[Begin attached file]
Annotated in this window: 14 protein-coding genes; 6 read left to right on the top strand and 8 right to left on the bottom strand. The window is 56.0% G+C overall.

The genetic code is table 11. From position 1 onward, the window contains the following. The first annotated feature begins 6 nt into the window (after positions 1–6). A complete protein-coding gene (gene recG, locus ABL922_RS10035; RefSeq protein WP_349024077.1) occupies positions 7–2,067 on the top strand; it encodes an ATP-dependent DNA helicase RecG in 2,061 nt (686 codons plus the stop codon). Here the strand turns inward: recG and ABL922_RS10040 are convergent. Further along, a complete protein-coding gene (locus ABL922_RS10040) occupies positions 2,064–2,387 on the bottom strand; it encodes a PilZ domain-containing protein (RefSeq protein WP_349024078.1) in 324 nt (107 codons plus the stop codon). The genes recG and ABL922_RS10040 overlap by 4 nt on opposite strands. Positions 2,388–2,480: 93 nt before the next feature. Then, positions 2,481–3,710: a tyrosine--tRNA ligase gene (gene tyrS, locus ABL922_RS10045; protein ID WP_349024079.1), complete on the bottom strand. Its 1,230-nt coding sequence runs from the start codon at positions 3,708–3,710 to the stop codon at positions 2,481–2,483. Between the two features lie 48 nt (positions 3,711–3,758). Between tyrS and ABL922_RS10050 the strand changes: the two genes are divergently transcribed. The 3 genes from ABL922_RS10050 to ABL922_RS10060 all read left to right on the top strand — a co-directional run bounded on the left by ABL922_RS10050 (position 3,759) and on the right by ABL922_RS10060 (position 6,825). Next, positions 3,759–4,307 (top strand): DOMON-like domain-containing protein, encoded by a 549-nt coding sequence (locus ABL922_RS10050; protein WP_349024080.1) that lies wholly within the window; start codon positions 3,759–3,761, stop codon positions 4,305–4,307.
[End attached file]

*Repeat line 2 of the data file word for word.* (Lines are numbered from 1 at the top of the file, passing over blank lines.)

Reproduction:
The genetic code is table 11. From position 1 onward, the window contains the following. The first annotated feature begins 6 nt into the window (after positions 1–6). A complete protein-coding gene (gene recG, locus ABL922_RS10035; RefSeq protein WP_349024077.1) occupies positions 7–2,067 on the top strand; it encodes an ATP-dependent DNA helicase RecG in 2,061 nt (686 codons plus the stop codon). Here the strand turns inward: recG and ABL922_RS10040 are convergent. Further along, a complete protein-coding gene (locus ABL922_RS10040) occupies positions 2,064–2,387 on the bottom strand; it encodes a PilZ domain-containing protein (RefSeq protein WP_349024078.1) in 324 nt (107 codons plus the stop codon). The genes recG and ABL922_RS10040 overlap by 4 nt on opposite strands. Positions 2,388–2,480: 93 nt before the next feature. Then, positions 2,481–3,710: a tyrosine--tRNA ligase gene (gene tyrS, locus ABL922_RS10045; protein ID WP_349024079.1), complete on the bottom strand. Its 1,230-nt coding sequence runs from the start codon at positions 3,708–3,710 to the stop codon at positions 2,481–2,483. Between the two features lie 48 nt (positions 3,711–3,758). Between tyrS and ABL922_RS10050 the strand changes: the two genes are divergently transcribed. The 3 genes from ABL922_RS10050 to ABL922_RS10060 all read left to right on the top strand — a co-directional run bounded on the left by ABL922_RS10050 (position 3,759) and on the right by ABL922_RS10060 (position 6,825). Next, positions 3,759–4,307 (top strand): DOMON-like domain-containing protein, encoded by a 549-nt coding sequence (locus ABL922_RS10050; protein WP_349024080.1) that lies wholly within the window; start codon positions 3,759–3,761, stop codon positions 4,305–4,307.